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Catholic school caught up in row over abolition of 50% cap

Gillian Keegan has been criticised for launching her faith school reforms at “one of the most socially and religiously segregated schools in the country”.

But the headteacher of the Cardinal Vaughan Memorial School in Holland Park, London, has hit back at critics, pointing to the ethnic diversity of its student body and the high performance of its disadvantaged pupils.

Speaking at the Cardinal Vaughan school last Wednesday, Keegan announced a change to the rules governing faith-based selection. 

At present, oversubscribed free schools can select half of their pupils on the basis of their faith, and special academies are not allowed to be based on faith.

According to government records, 15.3 per cent of pupils at Cardinal Vaughan are eligible for free school meals, compared with over 33 per cent across the borough of Kensington and Chelsea, and 26 per cent across London.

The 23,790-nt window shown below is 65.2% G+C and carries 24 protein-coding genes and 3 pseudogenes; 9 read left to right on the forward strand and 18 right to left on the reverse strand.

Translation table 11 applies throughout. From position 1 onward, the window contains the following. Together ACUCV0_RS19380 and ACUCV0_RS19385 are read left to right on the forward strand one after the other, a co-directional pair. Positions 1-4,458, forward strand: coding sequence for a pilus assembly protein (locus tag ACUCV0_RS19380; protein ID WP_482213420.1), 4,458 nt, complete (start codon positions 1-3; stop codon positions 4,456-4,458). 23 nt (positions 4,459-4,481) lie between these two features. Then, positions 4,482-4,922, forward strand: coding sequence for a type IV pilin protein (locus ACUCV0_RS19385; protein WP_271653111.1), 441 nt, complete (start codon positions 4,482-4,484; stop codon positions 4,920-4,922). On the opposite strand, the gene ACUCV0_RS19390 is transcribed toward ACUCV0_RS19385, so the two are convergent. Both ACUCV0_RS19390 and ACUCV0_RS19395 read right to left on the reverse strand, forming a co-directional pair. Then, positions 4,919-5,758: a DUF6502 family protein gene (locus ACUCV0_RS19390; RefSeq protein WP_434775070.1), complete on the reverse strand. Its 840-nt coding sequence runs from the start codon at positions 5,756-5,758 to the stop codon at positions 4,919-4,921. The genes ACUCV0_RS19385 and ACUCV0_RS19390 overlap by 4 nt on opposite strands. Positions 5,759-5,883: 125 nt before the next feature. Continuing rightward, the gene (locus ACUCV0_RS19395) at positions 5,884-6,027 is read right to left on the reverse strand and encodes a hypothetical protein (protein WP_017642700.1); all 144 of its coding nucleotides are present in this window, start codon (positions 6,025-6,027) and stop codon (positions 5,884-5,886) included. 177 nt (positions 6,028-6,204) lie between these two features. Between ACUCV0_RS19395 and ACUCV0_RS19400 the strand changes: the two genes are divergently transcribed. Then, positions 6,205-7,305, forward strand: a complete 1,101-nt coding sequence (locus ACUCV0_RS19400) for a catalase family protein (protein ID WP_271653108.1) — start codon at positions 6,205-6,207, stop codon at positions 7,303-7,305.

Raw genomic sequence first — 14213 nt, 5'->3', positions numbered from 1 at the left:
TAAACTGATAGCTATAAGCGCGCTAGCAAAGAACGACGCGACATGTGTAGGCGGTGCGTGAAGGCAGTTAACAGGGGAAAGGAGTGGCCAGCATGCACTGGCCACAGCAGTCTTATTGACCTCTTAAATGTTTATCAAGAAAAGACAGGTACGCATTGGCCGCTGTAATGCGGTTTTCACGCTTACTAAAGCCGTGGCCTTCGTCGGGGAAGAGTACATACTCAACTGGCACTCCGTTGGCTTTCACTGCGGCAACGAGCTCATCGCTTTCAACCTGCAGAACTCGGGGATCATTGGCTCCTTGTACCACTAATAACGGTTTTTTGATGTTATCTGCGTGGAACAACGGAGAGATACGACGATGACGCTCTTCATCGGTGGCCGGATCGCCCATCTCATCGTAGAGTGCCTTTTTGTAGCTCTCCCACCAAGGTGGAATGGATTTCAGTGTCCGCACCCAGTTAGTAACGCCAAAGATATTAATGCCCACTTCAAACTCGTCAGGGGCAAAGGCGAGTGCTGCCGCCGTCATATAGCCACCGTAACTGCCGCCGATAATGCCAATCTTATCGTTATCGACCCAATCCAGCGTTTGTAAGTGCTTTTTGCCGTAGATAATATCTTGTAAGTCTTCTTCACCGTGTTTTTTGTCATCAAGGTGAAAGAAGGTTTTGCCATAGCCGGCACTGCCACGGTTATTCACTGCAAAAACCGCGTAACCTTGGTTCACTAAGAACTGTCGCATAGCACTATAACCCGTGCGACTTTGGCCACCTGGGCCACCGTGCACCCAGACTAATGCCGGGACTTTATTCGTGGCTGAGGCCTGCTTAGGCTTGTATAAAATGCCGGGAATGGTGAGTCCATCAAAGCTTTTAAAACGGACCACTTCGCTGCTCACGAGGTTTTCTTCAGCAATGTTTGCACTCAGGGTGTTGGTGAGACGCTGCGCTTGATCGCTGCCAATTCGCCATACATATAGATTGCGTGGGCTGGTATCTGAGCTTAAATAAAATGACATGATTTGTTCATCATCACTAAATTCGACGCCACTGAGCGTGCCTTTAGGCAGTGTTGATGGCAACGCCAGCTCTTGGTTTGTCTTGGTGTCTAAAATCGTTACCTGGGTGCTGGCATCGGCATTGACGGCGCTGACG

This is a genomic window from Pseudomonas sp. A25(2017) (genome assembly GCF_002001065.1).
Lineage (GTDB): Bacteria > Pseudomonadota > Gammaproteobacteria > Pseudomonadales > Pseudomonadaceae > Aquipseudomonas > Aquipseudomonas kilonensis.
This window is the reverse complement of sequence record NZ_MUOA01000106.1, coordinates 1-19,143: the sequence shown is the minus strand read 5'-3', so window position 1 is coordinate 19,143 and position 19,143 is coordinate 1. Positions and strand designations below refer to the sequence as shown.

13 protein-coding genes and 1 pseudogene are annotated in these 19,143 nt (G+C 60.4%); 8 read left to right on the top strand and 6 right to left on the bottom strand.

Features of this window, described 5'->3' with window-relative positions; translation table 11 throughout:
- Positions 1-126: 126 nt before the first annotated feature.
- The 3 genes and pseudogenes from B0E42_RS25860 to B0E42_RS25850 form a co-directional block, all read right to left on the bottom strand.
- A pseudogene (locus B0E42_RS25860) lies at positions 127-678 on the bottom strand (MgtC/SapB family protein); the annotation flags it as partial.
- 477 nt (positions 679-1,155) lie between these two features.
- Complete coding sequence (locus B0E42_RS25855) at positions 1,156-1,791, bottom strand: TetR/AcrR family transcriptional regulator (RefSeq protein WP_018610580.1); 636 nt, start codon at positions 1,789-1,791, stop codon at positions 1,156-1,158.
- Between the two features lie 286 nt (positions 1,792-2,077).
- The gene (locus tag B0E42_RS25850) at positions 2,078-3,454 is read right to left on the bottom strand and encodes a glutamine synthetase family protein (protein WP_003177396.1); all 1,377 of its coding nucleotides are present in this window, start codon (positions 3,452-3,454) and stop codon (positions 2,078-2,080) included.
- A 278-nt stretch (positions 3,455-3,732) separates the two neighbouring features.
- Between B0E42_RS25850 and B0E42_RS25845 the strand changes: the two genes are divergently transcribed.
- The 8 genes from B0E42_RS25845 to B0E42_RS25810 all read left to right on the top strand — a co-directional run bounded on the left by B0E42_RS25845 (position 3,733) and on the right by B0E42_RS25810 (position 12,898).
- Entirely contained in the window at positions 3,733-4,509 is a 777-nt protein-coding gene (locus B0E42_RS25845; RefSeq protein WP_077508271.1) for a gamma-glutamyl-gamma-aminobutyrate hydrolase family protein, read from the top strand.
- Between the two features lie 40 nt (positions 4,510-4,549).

A central criticism of faith schools is that their ability to select based on faith makes them less inclusive. 

Andrew Copson, chief executive of Humanists UK, said: “By making her announcement at one of the most socially and religiously segregated schools in the country, the education secretary couldn’t have more vividly demonstrated the socially destructive consequences of her flawed policy if she had tried.”

But Paul Stubbings, the school’s head, hit back, saying the school did not “recognise this characterisation of our community as socially segregated”.

He said: “That would come as news to the 73 per cent of pupils who are not white British, to the 41 per cent whose first language is not English, and to the 4.1 per cent of pupils who have education, health and care plans, as opposed to a national average of 2.5 per cent.”

A DfE spokesperson said the school admissions code would continue to require faith school admissions “to be fair, clear and objective so no child should be unfairly disadvantaged”.

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